Samyang has been doing an excellent job with its manual focus lenses. They provide affordable products that in many cases fulfil the “good quality / low price” requirement while sacrificing some other aspects like autofocus and electronic contacts (but that might change since the brand recently launched its first AF lenses). They also have a popular line-up of Cine lenses.
Some of these products have become very popular amongst mirrorless users. The most noteworthy example is the 12mm f/2. This time we are looking at another lens designed for APS-C systems that is appealing in many ways: it has a fast aperture, small dimensions and a competitive price.
Did the lens meet our expectations? Let’s find out.
Important note: The 21mm f/1.4 is available for Fuji X, Sony E, Canon M and Micro Four Thirds mounts. For this article, I reviewed the X-mount version but the optical quality and characteristics of the lens are the same across the board. Only the weight and length of the barrel vary slightly. In some countries the lens is sold under the Rokinon brand like the USA.
- Mount: Fuji X, Sony E, Canon M, micro four thirds
- Format coverage: APS-C
- Focal length: 21mm
- Focal length (equiv. 35mm): 31.5mm approx.
- Maximum aperture: 1.4
- Minimum aperture: 22
- Number of aperture blades: 9 circular aperture blades
- Angle of view: 69.3°
- Closest focusing distance: 28cm
- Lens configuration: 8 elements / 7 groups
- Special elements: 3 Aspherical, 1 ED elements
- Lens surface coating: Yes (Ultra Multi Coating)
- Optical Image Stabilizer: None
- Dimensions: ø64.3 x 67.9 mm
- Filter diamater: ø58mm
- Weight: 290g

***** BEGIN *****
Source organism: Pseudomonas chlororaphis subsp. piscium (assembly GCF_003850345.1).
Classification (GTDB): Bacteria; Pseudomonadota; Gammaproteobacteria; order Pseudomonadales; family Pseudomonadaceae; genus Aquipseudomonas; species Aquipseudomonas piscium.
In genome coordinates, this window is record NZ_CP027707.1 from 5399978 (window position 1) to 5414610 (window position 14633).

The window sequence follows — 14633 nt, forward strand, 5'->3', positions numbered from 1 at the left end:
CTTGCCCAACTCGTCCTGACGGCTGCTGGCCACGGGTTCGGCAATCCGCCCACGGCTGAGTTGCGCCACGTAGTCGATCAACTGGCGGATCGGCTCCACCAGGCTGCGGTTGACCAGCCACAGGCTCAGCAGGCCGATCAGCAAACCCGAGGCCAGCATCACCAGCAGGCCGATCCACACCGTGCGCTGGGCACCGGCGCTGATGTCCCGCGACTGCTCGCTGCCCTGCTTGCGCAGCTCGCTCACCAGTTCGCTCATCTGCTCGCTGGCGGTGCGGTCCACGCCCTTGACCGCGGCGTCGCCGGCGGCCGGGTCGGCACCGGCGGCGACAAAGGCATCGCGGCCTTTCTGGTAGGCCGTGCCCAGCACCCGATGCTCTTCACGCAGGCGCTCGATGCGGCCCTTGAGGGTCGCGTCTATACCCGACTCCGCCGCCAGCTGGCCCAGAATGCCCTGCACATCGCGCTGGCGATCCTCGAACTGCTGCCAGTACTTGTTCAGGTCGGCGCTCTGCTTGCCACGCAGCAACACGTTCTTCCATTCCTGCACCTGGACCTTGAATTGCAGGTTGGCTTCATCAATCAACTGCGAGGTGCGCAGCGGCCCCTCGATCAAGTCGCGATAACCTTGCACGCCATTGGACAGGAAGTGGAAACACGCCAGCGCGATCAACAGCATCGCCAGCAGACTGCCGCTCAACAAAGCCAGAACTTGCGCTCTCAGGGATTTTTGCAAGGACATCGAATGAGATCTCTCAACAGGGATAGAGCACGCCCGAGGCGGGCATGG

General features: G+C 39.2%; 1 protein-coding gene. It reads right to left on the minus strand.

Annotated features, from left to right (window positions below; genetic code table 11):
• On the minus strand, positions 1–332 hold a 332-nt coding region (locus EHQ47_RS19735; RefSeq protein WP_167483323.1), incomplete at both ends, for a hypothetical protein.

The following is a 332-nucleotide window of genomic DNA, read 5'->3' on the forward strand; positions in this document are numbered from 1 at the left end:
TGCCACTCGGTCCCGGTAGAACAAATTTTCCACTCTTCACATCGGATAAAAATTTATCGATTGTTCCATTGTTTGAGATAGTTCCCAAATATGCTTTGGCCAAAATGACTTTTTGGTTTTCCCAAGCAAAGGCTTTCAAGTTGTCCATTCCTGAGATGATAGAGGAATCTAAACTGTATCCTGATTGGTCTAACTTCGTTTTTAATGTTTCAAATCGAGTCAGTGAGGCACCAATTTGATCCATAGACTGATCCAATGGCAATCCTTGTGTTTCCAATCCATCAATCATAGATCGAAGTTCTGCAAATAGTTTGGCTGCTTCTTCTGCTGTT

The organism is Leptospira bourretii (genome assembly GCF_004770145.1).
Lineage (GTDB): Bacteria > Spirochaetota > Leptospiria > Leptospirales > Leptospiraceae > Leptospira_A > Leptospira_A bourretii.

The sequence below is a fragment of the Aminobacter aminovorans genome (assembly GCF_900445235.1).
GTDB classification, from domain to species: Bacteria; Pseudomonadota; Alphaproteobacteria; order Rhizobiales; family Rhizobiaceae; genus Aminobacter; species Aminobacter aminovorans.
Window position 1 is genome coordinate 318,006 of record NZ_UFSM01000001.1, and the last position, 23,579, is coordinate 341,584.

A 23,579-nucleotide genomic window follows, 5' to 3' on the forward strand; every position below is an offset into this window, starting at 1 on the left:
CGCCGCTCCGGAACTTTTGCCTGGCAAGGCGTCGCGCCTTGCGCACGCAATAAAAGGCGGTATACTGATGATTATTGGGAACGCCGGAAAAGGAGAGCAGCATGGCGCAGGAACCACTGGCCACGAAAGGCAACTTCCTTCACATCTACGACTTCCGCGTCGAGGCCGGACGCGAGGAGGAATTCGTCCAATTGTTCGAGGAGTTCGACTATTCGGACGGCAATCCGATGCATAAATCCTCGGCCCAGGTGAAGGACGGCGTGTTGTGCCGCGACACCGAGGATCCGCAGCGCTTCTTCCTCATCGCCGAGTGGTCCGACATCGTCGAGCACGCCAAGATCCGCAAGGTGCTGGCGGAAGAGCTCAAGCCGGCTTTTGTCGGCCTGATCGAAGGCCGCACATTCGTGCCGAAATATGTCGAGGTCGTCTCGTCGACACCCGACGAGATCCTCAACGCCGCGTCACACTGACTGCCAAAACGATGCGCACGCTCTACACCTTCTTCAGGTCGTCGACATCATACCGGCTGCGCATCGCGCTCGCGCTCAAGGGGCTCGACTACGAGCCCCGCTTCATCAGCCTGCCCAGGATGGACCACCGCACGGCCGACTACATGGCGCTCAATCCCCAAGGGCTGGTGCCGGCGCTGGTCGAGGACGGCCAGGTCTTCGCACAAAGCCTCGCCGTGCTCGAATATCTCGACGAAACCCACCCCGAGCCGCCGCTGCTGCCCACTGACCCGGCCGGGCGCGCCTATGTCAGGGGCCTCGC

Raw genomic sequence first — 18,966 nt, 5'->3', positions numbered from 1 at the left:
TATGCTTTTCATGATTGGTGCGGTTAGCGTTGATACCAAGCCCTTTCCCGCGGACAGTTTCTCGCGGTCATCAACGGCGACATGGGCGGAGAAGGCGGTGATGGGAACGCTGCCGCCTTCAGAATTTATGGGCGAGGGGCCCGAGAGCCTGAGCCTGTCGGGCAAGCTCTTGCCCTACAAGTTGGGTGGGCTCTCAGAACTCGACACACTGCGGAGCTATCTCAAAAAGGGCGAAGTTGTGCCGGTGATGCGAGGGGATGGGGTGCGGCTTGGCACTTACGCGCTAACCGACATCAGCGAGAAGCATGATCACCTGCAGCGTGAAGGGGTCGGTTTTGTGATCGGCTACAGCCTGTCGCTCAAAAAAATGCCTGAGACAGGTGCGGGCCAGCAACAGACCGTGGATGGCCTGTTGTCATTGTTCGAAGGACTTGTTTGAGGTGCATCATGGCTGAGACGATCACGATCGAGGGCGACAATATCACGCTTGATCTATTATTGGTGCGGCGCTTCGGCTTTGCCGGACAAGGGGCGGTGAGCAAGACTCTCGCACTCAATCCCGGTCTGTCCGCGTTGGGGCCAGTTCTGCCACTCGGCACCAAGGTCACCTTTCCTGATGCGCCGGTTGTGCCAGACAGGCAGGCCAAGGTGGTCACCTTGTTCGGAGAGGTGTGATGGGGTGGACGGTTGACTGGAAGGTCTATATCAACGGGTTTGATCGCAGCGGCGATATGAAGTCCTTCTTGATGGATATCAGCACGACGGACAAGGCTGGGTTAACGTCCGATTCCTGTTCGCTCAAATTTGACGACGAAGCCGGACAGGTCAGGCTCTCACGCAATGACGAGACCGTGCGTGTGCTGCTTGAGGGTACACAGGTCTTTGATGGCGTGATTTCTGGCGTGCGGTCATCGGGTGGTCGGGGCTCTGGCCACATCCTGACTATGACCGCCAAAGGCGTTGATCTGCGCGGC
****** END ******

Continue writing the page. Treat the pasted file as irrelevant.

Design and ease of use
The Samyang / Rokinon 21mm is a compact and lightweight lens (290g only). The build quality is good with a mix of metal and plastic. From a pure aesthetic point of view, the metal part near the mount feels somewhat like an unfinished job. A complete dark plastic cover would have given it a more discreet look. The lens lacks weather sealing of any kind.
The lens features an aperture ring that moves in 1/2 steps. It is nice to use, precise and not too loose. I can’t say the same about the focus ring: it is too smooth and can easily be turned accidentally. Despite being a mechanical ring, you don’t get the pleasing experience you would expect from a fully manual focus lens.
Another complaint is the lack of a hyperfocal scale on the barrel which is useful for street photographers. Instead there is only a focus distance scale on the focus ring. You can still do the math on your own but it would have required little effort from the Korean brand to include those additional markings on the lens.
Like most Samyang lenses, the mount on the rear lacks electronic contacts so the focal length won’t appear in the EXIF data. With Fujifilm cameras, there is a workaround whereby you input the correct focal length in the Mount adaptor settings (designed originally for the Fujifilm M-mount adaptor). On Micro Four Thirds cameras, you can use the manual focal length input for products that have sensor stabilisation. This become useful if you own more than one manual focus lens without electronic contacts.
Manual focusing on Fuji cameras is easy enough thanks to the various options (peaking, magnification and digital split image). On the X-T1 you also have the dual screen mode that is very useful. Despite the lack of a hyperfocal scale, the distance scale is precise and you know that focusing at infinity will give you sharp results for landscapes at apertures such as f/5.6 or f/8.
Unsurprisingly, the lens doesn’t have any optical stabilisation. It won’t be a problem on some Micro Four Thirds cameras but with Fujifilm or Sony APS-C products, you have to be more careful. I wouldn’t choose a slower speed than 1/25s or 1/40s depending on the specific camera used.
Through the lens: optical quality
The 21mm has an unusual field of view. Translated into 35mm format terms, it gives you approximately the same angle of view of a 31.5mm focal length. Long story short, it fits between a 28mm and 35mm equivalent lens. This makes it attractive for street photographers who might hesitate between the two classic street focal lengths. The field of view is also versatile for other uses like landscapes.